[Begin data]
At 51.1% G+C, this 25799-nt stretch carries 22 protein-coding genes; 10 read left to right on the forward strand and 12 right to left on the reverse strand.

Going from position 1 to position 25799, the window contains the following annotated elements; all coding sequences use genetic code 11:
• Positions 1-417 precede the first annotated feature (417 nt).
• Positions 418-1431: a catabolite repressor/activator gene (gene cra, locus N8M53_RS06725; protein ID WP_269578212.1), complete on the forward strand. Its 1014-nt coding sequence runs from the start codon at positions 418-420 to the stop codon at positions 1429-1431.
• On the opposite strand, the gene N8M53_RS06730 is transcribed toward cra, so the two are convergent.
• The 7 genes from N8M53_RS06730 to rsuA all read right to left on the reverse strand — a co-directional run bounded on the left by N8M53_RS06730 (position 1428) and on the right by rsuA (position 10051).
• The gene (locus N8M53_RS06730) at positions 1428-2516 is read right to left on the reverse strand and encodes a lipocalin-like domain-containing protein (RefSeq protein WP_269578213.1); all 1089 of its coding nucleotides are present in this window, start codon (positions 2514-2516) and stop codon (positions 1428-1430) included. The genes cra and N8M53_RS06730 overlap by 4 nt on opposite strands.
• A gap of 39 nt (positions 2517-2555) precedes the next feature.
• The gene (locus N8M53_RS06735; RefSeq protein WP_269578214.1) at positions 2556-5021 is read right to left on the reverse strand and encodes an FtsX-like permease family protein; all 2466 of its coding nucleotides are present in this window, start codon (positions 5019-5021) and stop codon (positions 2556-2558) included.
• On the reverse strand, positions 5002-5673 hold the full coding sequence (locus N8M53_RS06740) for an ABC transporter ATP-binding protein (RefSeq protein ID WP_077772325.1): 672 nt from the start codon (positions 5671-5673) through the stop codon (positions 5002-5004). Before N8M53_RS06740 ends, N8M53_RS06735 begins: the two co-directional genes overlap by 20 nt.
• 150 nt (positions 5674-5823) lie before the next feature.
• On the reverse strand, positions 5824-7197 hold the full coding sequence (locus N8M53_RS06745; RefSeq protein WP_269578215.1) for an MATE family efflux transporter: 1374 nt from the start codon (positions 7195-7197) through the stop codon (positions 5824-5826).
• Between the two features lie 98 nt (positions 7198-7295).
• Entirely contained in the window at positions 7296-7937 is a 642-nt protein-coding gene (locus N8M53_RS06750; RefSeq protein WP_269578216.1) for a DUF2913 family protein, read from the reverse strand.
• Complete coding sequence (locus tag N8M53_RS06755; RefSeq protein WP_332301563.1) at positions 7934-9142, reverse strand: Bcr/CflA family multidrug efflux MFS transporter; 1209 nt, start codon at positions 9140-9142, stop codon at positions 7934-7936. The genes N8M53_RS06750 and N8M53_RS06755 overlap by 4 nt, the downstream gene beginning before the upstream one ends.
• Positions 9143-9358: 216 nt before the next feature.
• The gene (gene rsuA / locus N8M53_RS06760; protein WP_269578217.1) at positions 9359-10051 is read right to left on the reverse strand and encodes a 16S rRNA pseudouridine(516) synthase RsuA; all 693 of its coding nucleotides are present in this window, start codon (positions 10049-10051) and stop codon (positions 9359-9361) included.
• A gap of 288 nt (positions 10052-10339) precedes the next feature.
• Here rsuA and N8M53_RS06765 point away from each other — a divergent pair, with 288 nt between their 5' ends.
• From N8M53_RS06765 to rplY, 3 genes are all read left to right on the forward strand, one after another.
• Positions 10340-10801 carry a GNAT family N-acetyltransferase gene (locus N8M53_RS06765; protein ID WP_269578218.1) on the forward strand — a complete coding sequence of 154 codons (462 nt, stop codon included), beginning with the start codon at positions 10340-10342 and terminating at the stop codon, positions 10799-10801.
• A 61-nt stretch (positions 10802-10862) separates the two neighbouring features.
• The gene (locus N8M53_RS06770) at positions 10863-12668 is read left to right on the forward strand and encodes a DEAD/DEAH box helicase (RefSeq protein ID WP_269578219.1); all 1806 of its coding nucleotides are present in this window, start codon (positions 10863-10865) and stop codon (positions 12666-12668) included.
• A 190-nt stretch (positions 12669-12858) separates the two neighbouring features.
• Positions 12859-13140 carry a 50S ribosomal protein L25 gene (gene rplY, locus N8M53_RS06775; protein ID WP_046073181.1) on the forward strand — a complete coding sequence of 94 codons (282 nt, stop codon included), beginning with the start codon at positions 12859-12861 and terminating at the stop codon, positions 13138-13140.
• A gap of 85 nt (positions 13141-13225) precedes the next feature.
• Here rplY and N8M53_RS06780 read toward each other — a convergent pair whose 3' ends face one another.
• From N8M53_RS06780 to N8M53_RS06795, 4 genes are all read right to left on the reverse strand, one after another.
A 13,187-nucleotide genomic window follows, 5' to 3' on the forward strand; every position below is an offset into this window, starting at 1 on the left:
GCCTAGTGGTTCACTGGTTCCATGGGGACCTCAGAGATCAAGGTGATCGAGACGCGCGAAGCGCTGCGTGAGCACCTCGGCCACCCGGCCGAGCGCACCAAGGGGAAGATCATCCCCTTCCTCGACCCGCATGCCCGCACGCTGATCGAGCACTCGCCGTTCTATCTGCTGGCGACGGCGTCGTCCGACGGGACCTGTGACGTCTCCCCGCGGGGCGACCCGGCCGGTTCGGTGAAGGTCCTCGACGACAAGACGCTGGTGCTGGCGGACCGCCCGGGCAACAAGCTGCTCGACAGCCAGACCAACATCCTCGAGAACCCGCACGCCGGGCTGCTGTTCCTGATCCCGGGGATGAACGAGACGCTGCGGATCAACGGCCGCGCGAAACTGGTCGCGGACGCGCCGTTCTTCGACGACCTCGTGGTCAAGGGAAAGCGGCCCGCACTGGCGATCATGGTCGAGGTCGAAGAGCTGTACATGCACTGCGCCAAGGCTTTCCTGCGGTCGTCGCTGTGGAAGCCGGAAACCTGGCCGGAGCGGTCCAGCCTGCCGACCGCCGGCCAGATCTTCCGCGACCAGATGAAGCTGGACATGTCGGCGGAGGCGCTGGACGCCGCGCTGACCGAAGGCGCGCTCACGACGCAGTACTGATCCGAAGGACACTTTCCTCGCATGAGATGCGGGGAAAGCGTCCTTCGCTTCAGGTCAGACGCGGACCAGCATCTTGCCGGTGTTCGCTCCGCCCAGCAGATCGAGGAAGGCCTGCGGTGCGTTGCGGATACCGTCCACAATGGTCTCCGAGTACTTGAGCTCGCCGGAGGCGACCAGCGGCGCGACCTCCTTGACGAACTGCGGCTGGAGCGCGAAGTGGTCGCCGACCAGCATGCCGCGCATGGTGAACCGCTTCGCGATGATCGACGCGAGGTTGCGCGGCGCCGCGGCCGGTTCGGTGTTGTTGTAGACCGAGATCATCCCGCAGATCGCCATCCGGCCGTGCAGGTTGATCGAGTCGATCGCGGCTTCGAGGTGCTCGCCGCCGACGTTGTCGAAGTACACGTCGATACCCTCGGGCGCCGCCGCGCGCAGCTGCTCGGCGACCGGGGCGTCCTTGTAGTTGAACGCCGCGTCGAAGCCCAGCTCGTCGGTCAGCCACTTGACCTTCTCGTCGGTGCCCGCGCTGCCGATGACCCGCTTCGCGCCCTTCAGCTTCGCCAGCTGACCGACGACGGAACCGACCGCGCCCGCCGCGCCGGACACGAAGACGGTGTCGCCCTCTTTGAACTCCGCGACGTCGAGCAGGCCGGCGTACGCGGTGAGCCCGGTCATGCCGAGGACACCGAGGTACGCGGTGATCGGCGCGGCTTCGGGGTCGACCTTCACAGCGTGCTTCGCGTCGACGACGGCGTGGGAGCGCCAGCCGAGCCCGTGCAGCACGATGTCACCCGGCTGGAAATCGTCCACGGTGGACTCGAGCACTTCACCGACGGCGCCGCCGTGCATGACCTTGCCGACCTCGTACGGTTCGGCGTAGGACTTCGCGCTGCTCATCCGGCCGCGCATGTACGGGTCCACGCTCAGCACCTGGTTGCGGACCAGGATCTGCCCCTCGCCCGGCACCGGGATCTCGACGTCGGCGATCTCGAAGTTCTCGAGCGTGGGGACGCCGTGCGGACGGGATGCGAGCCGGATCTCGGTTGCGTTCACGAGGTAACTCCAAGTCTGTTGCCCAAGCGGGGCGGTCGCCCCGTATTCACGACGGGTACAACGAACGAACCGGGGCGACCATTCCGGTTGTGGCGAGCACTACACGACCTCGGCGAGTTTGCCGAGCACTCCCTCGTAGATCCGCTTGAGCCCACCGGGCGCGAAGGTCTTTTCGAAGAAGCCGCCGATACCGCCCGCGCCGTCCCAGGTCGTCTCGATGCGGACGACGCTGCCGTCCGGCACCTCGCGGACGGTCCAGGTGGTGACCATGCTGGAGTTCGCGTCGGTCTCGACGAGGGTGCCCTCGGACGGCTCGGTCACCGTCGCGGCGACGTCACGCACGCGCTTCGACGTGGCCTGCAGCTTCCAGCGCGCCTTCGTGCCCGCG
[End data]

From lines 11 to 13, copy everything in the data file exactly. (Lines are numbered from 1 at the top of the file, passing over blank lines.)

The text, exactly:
• 150 nt (positions 5674-5823) lie before the next feature.
• On the reverse strand, positions 5824-7197 hold the full coding sequence (locus N8M53_RS06745; RefSeq protein WP_269578215.1) for an MATE family efflux transporter: 1374 nt from the start codon (positions 7195-7197) through the stop codon (positions 5824-5826).
• Between the two features lie 98 nt (positions 7198-7295).